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30 Rock: "100"

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30 Rock

"100"

Season 5, Episode 20

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30 Rock

"100"

Season 5, Episode 21

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For 30 Rock to even hit 100 episodes is an achievement unto itself. When it started at the same time as Studio 60 on the Sunset Strip, I’m not sure many people would have placed money on Tina Fey over Aaron Sorkin to hit this milestone. If you did place that wager, well, you watched tonight’s episode on a 200-inch 3D plasma screen inside your volcano lair. Bravo, forward thinker. Bravo.

Not too long ago, NBC would construct certain nights of programming around a certain theme. Sometimes “Green Week” would dominate the landscape, or there would be a coordinated series of super-sized episodes to temporarily eliminate a show like The Single Guy that was bringing the overall quality of the night down through its simple existence. That both 30 Rock and Community featured flashback-heavy episodes tonight that consciously dwelled on the show’s run was probably a coincidence, but it’s a pretty damn big one all the same. Watching the latter before the former probably didn’t do me any favors, as I was fairly burned out on meta-nostalgia by the end of 30 Rock’s hour-long episode.

That isn’t an opening invitation to compare and contrast the ways in which the two shows approached their look backs tonight. But while the thematic character link of “100” was strong, it suffered from a variety of factors. The core concept was solid: Liz, Jack, Tracy, and Jenna all have to face their lives after five years working together at NBC. With the speed and insanity at which each of them push themselves in order to simply survive the next show, a half decade of their lives passed without them quite realizing it. All four characters approached this milestone in different ways, and had the episode simply followed those four around, it might have worked better than it did.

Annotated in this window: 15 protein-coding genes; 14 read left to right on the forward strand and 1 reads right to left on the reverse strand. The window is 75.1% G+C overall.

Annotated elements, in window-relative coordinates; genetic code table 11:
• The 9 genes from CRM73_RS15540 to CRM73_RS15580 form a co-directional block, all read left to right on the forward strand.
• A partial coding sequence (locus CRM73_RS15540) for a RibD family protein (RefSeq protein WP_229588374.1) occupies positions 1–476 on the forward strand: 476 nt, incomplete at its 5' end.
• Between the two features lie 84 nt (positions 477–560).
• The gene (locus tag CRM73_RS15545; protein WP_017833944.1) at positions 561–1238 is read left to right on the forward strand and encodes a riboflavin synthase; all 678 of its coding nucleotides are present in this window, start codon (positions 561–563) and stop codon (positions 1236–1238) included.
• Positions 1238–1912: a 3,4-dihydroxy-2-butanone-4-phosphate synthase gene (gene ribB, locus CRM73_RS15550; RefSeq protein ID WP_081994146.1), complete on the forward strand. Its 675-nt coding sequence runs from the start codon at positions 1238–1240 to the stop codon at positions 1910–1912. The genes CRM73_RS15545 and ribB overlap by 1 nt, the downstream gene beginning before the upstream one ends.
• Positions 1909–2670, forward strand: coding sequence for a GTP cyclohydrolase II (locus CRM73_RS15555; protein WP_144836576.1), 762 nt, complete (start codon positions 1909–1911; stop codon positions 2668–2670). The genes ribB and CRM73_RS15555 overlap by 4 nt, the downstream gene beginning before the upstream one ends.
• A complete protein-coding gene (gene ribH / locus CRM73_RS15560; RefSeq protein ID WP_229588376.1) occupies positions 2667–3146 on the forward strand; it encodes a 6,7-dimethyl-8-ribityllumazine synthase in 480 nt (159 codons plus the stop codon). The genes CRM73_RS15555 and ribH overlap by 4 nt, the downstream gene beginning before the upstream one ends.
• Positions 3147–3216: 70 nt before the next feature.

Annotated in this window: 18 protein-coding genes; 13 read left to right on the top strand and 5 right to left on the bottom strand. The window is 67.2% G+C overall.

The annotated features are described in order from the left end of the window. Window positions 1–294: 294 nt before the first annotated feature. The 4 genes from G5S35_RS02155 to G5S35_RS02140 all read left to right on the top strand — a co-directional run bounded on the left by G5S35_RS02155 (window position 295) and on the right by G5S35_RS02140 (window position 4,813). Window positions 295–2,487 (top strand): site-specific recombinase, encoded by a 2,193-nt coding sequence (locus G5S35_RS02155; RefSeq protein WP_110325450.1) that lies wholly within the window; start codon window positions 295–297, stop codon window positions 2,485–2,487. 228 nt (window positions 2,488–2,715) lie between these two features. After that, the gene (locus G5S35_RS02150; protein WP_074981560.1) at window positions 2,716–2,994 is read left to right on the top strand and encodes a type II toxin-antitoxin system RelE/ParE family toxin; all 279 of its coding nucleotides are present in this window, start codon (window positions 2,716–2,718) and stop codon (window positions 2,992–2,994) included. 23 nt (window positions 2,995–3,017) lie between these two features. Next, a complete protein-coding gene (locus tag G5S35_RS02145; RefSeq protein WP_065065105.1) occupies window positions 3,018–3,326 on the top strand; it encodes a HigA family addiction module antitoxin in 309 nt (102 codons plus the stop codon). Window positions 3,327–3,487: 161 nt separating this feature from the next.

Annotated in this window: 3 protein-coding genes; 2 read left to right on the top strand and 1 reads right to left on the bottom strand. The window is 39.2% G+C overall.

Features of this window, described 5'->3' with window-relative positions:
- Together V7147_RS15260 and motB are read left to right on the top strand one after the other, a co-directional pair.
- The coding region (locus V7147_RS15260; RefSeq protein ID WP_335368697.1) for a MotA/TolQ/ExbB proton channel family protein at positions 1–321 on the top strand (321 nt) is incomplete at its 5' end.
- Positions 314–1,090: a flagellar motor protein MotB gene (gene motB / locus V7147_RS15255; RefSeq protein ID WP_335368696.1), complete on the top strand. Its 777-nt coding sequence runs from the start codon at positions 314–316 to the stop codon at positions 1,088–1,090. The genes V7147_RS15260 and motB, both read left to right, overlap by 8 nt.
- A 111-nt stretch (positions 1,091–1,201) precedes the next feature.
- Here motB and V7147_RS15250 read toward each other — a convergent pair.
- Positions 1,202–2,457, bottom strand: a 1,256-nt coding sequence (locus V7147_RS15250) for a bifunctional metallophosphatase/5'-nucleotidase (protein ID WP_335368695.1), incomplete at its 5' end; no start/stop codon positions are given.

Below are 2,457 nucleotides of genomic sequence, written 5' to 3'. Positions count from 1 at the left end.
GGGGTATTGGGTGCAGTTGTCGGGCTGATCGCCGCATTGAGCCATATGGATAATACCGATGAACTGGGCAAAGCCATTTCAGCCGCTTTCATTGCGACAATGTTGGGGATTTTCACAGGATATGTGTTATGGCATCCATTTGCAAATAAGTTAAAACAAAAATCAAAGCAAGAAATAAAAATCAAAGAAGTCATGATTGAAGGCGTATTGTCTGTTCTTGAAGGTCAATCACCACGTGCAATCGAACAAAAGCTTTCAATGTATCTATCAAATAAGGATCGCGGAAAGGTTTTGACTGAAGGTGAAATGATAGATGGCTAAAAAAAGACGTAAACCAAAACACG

Unfortunately, while trying to be a four-part character study, it was also a homage to the show’s history itself. Being one or the other might have been a perfectly fine way to spend an hour. 30 Rock isn’t really known for its strong characterizations (aside from Liz and Jack), so eschewing sentiment wouldn’t have hurt. And as self-referential as the show is, doing a simple clip show in the ramp up to TGS’ 100th episode would have been an easy but effective way to showcase the program’s signature moments. Doing both felt like Fey and Company trying to have their cake and eat it too, only to have it taste worse than the liquid version of Farm Aid. A barrage of old clips, returning characters, and various references kept the show in the past, even while its characters were trying to face the future.

On top of that, the show’s previous focus on comedy over character hurt one half of the would-be Fab Four. To say that Tracy and Jenna are essentially caricatures five years into the program isn’t a slam on Tracy Morgan and Jane Krakowski. Those characters are designed to be ciphers, with the actors succeeding and failing by and large by the way they are depicted within a particular episode. For Tracy to stress about his newfound credibility continues the themes from last week’s episode. It’s weak but at least has precedent, however brief. That being said, Jenna’s sudden desire for children is undercut not only but her inner selfishness but a lack of history that would have ever hinted at such a desire. It’s just an excuse for some Jenna gags, which were perfectly fine but, like Tracy’s arc, extremely small potatoes when compared to those of Liz and Jack.